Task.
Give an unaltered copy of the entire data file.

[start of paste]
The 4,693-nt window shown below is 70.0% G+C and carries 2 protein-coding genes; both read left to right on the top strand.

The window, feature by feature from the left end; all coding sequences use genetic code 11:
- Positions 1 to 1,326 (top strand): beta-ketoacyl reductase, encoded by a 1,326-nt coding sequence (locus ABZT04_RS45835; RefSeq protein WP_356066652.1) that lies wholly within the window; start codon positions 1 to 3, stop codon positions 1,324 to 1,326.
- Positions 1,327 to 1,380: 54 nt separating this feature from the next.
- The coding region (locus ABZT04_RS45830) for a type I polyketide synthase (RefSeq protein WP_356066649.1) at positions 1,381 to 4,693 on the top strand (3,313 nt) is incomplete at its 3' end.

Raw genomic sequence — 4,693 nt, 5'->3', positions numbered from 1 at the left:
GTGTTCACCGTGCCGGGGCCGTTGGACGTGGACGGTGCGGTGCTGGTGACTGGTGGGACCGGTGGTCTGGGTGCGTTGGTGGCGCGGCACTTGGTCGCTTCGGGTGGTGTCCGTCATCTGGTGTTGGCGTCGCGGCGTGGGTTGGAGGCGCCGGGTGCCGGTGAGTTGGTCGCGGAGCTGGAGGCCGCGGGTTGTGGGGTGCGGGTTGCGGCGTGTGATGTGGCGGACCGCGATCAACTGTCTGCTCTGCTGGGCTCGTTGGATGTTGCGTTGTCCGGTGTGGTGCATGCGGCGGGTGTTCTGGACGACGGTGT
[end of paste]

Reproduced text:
The 4,693-nt window shown below is 70.0% G+C and carries 2 protein-coding genes; both read left to right on the top strand.

The window, feature by feature from the left end; all coding sequences use genetic code 11:
- Positions 1 to 1,326 (top strand): beta-ketoacyl reductase, encoded by a 1,326-nt coding sequence (locus ABZT04_RS45835; RefSeq protein WP_356066652.1) that lies wholly within the window; start codon positions 1 to 3, stop codon positions 1,324 to 1,326.
- Positions 1,327 to 1,380: 54 nt separating this feature from the next.
- The coding region (locus ABZT04_RS45830) for a type I polyketide synthase (RefSeq protein WP_356066649.1) at positions 1,381 to 4,693 on the top strand (3,313 nt) is incomplete at its 3' end.

Raw genomic sequence — 4,693 nt, 5'->3', positions numbered from 1 at the left:
GTGTTCACCGTGCCGGGGCCGTTGGACGTGGACGGTGCGGTGCTGGTGACTGGTGGGACCGGTGGTCTGGGTGCGTTGGTGGCGCGGCACTTGGTCGCTTCGGGTGGTGTCCGTCATCTGGTGTTGGCGTCGCGGCGTGGGTTGGAGGCGCCGGGTGCCGGTGAGTTGGTCGCGGAGCTGGAGGCCGCGGGTTGTGGGGTGCGGGTTGCGGCGTGTGATGTGGCGGACCGCGATCAACTGTCTGCTCTGCTGGGCTCGTTGGATGTTGCGTTGTCCGGTGTGGTGCATGCGGCGGGTGTTCTGGACGACGGTGT